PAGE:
He says for users, implementation will not require changes to existing BIM applications or processes, but will simply enable the new capability by activating “iModel bridges” which will be automatically triggered in ProjectWise as it processes files into iModel containers. The bridges will enable the iModel hub to capture changes to existing data on a timeline and synchronize and distribute the changes to update iModels already distributed to the project community.

In response to questions of how users should get ready for the new capability, chief product officer Bhupinder Singh said, "All you need to do is turn on your iModel Bridges when they become available. “We’re looking for a few people eager to get started with this at the beginning of next year,” he says.

Conference attendee Nour Kassassir, CIO of the Middle East and Africa Division of Parsons, observed that the iModelHub will help consultants “manage change” on their projects. If an engineer does “30% deliverables and then 60% deliverables, and there is a change in scope in between,” for example, he or she could use the iModelHub to “track those deltas and report back to the client” on how the changes in scope affected cost and schedule, Kassassir said. Carey Mann, Bentley Chief Marketing Officer, added that those are the kinds of things that get obscured, “that Keith Bentley referred to as ‘dark data.’ From the owner’s perspective and the project delivery team’s perspective there’s that tension about what is really happening here, and if we can shine a light on it and everybody can see the impact of change, it’s going to make it easier to collaborate.”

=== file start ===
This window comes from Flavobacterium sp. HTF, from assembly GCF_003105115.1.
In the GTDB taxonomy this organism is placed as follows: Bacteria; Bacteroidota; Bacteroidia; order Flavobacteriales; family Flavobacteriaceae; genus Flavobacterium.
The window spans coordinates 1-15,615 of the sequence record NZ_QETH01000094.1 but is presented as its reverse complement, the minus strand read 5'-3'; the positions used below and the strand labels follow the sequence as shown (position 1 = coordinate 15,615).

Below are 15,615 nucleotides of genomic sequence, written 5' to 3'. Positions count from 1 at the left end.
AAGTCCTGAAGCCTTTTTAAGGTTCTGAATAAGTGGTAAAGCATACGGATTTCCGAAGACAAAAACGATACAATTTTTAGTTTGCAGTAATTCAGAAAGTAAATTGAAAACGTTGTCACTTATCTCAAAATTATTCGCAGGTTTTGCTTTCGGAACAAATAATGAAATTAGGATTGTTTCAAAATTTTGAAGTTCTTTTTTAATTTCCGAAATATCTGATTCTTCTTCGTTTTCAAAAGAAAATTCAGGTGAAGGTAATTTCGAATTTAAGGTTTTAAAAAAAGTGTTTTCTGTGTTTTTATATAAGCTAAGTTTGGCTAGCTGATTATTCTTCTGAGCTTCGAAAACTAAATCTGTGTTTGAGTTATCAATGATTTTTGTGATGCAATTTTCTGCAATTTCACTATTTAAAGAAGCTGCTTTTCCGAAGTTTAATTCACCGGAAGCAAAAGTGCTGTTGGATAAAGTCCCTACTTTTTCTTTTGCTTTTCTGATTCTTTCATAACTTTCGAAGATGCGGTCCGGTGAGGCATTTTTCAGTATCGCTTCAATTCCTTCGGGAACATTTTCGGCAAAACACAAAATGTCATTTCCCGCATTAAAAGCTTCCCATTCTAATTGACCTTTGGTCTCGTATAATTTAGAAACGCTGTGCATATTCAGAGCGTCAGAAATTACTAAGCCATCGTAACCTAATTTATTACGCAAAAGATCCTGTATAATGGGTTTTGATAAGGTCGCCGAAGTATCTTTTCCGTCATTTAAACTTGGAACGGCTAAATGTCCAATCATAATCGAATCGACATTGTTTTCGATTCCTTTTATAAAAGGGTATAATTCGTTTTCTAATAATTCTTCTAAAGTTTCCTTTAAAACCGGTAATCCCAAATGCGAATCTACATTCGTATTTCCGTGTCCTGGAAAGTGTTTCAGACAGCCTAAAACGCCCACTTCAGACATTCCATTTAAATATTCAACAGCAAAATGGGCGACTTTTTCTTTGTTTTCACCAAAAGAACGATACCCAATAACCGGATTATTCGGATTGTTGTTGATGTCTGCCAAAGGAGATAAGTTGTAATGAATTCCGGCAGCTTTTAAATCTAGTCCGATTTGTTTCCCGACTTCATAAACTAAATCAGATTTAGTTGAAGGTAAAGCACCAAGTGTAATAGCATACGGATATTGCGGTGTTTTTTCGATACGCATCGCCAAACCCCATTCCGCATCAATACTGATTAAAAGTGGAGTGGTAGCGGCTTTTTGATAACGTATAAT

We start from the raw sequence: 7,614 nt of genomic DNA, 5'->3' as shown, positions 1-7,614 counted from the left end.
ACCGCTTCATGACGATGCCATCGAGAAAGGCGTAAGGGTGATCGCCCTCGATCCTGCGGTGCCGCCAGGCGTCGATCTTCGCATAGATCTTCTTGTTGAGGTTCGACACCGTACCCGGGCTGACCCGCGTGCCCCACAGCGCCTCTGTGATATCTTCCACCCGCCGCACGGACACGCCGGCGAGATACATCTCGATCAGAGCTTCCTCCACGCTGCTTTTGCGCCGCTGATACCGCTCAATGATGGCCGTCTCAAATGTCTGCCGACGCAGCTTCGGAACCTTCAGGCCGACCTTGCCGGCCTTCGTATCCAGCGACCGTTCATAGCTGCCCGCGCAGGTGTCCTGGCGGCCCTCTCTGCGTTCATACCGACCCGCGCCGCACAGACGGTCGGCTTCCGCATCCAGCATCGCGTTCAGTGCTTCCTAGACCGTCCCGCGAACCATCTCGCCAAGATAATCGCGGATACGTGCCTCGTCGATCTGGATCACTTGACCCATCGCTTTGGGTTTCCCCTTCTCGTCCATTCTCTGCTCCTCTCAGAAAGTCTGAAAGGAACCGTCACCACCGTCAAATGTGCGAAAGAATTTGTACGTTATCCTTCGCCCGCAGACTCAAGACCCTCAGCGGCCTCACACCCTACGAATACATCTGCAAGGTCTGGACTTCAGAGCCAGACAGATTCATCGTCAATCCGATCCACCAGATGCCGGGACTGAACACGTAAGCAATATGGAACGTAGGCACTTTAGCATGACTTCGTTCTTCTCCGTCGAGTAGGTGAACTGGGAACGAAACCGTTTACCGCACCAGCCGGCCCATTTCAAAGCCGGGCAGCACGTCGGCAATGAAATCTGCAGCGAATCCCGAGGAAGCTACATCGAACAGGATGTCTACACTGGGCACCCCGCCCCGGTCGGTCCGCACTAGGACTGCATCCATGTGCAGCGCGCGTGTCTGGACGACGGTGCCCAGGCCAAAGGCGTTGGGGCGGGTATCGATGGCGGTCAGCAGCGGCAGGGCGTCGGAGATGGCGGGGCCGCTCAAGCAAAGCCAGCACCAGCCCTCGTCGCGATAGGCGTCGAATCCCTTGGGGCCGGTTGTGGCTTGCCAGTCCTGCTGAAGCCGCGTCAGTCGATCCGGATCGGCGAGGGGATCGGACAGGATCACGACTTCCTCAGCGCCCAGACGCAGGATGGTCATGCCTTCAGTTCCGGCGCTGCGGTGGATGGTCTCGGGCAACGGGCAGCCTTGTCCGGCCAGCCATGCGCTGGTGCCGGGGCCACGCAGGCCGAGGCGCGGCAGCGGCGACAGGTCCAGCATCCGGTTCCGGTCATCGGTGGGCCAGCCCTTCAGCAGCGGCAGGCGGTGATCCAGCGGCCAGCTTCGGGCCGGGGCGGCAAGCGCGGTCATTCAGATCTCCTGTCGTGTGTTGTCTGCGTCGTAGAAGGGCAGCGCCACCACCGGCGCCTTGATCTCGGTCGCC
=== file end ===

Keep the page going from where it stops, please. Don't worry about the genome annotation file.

Bentley alliance partners Microsoft, Bureau Veritas, Siemens, and Topcon Positioning Group all announced expanded initiatives with the software vendor. Bentley is leveraging the global system of Microsoft Azure Cloud servers as a platform for its digital initiatives, and it cites the availability of both private and public cloud options as one of the important options that help it meet a variety of customer needs. CEO Greg Bentley noted in his opening remarks that Azure has just opened a data center in Singapore, whose technologically innovative and ambitious, government-backed drive to support infrastructure development nevertheless has tight restrictions on the storage locations of its data. The vendor’s partnership with Microsoft helps it serve those requirements and needs.